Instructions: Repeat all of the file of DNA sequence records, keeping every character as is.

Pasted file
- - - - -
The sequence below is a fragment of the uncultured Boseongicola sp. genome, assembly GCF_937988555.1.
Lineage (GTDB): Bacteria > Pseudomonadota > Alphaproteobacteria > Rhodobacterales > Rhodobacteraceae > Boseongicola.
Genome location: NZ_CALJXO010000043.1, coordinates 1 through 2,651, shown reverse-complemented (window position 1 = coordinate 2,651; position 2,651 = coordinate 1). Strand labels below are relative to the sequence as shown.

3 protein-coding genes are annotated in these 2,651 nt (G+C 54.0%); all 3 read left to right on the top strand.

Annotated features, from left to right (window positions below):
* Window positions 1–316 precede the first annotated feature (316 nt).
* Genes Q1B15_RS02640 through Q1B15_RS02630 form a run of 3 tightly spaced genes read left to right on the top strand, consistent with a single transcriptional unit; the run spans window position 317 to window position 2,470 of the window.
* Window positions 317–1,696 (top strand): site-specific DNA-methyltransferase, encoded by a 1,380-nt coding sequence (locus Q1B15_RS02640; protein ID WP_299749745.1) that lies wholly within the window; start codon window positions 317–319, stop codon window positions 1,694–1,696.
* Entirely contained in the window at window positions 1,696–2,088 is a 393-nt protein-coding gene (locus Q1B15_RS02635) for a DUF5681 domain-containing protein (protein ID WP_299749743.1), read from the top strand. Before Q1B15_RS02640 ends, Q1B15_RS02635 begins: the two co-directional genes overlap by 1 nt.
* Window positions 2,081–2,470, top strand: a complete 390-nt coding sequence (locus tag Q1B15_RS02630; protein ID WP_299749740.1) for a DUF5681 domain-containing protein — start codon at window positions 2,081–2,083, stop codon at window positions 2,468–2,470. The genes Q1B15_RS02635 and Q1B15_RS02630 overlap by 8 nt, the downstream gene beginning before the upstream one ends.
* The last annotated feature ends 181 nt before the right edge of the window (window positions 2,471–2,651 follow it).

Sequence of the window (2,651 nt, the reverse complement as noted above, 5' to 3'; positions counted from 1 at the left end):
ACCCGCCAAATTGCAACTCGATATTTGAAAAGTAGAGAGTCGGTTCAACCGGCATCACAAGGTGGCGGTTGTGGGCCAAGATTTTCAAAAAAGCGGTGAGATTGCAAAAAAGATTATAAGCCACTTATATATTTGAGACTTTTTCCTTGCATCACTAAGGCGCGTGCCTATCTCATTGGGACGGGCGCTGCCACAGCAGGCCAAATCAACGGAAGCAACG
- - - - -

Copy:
The sequence below is a fragment of the uncultured Boseongicola sp. genome, assembly GCF_937988555.1.
Lineage (GTDB): Bacteria > Pseudomonadota > Alphaproteobacteria > Rhodobacterales > Rhodobacteraceae > Boseongicola.
Genome location: NZ_CALJXO010000043.1, coordinates 1 through 2,651, shown reverse-complemented (window position 1 = coordinate 2,651; position 2,651 = coordinate 1). Strand labels below are relative to the sequence as shown.

3 protein-coding genes are annotated in these 2,651 nt (G+C 54.0%); all 3 read left to right on the top strand.

Annotated features, from left to right (window positions below):
* Window positions 1–316 precede the first annotated feature (316 nt).
* Genes Q1B15_RS02640 through Q1B15_RS02630 form a run of 3 tightly spaced genes read left to right on the top strand, consistent with a single transcriptional unit; the run spans window position 317 to window position 2,470 of the window.
* Window positions 317–1,696 (top strand): site-specific DNA-methyltransferase, encoded by a 1,380-nt coding sequence (locus Q1B15_RS02640; protein ID WP_299749745.1) that lies wholly within the window; start codon window positions 317–319, stop codon window positions 1,694–1,696.
* Entirely contained in the window at window positions 1,696–2,088 is a 393-nt protein-coding gene (locus Q1B15_RS02635) for a DUF5681 domain-containing protein (protein ID WP_299749743.1), read from the top strand. Before Q1B15_RS02640 ends, Q1B15_RS02635 begins: the two co-directional genes overlap by 1 nt.
* Window positions 2,081–2,470, top strand: a complete 390-nt coding sequence (locus tag Q1B15_RS02630; protein ID WP_299749740.1) for a DUF5681 domain-containing protein — start codon at window positions 2,081–2,083, stop codon at window positions 2,468–2,470. The genes Q1B15_RS02635 and Q1B15_RS02630 overlap by 8 nt, the downstream gene beginning before the upstream one ends.
* The last annotated feature ends 181 nt before the right edge of the window (window positions 2,471–2,651 follow it).

Sequence of the window (2,651 nt, the reverse complement as noted above, 5' to 3'; positions counted from 1 at the left end):
ACCCGCCAAATTGCAACTCGATATTTGAAAAGTAGAGAGTCGGTTCAACCGGCATCACAAGGTGGCGGTTGTGGGCCAAGATTTTCAAAAAAGCGGTGAGATTGCAAAAAAGATTATAAGCCACTTATATATTTGAGACTTTTTCCTTGCATCACTAAGGCGCGTGCCTATCTCATTGGGACGGGCGCTGCCACAGCAGGCCAAATCAACGGAAGCAACG